This is one of the biggest problems for many authors when completing a creative writing project.
I make several editing passes just for grammar (delete all those unnecessary “-ly” words; change passive verbs to action verbs), consistency (oops – the age I refer to on page 10 doesn’t match the age mentioned on page 124), and format (I created a style for chapter title, why didn’t I use it here?).
For those of us without a professional editor, we also follow the editing by friends and fellow aspiring authors routine. When the fourth go-round results in something like the following exchange we should probably let our friends off the hook.
“Looks good to go.”
“Did you see that edit on page 38?”
“You know, the one where I completely changed the description.”
“Oh, yeah, that’s fine.”
“So it’s definitely better than the first one?”
“I don’t remember exactly what the first one said.”
“Then how can you say this one is better?”
“Because it didn’t jump off of the page and stab me in the eye!”
Then there’s the editing for perfection passes, typically done by the author alone. We (okay, read “I”) find ourselves modifying SOMETHING everything 10-15 pages or so, just because a conversation, a tone, a description, even a character, isn’t flawless. And, isn’t that an exercise in futility? In my opinion, perfection on every page just is not achievable in the art of creative fiction. If that’s what we strive for, then we all lose.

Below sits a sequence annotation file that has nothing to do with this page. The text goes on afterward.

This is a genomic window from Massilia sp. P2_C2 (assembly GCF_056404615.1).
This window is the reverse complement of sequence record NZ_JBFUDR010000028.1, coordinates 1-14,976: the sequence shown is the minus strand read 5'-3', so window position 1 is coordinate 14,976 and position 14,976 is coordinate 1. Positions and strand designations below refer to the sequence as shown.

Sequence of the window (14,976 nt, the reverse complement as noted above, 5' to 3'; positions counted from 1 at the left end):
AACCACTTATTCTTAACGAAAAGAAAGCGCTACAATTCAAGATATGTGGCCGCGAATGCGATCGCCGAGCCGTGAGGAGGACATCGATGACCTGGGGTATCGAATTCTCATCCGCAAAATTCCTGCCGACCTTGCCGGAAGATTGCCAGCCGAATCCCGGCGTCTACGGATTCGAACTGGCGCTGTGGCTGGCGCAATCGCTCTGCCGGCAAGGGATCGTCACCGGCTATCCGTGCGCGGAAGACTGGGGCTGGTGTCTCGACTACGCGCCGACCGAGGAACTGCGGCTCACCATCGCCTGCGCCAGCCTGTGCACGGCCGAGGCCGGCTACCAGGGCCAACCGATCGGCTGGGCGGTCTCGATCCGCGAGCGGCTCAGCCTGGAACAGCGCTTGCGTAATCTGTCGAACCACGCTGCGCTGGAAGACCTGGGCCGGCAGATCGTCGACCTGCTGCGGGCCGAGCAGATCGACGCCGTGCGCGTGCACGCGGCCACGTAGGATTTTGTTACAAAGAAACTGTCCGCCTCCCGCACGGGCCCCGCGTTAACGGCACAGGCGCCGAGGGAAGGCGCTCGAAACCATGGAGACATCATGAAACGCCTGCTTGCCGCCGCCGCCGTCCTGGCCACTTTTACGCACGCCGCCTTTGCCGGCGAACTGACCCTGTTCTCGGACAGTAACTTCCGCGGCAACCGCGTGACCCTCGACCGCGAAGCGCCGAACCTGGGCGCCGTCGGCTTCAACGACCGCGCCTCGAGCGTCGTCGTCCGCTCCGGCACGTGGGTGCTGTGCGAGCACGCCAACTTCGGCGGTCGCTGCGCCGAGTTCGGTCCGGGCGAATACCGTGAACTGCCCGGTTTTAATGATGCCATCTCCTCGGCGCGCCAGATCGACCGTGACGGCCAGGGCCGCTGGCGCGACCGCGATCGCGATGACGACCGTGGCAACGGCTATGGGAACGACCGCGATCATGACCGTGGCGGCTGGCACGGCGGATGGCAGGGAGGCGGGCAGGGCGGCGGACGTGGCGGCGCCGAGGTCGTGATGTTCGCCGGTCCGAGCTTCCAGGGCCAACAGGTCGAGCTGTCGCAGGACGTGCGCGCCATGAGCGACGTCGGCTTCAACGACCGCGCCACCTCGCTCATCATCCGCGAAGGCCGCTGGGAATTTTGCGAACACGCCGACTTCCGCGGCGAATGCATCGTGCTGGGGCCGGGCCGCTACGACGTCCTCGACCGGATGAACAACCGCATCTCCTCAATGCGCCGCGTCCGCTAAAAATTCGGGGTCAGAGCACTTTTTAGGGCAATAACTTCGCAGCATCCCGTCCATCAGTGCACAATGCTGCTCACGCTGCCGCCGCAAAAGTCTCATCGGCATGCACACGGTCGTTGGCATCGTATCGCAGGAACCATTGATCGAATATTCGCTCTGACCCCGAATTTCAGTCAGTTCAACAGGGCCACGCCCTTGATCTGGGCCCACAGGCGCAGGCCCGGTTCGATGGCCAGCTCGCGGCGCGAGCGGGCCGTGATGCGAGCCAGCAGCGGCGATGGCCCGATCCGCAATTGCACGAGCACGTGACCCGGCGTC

Perfection is found in the truth of the character arc, the precision with which you have built your world. Perfection is found in the rightness of the conflict resolution of your storyline – and that includes all the strengths and weaknesses, the imperfections of your characters.
Truth, precision, rightness…when you find that, you are DONE.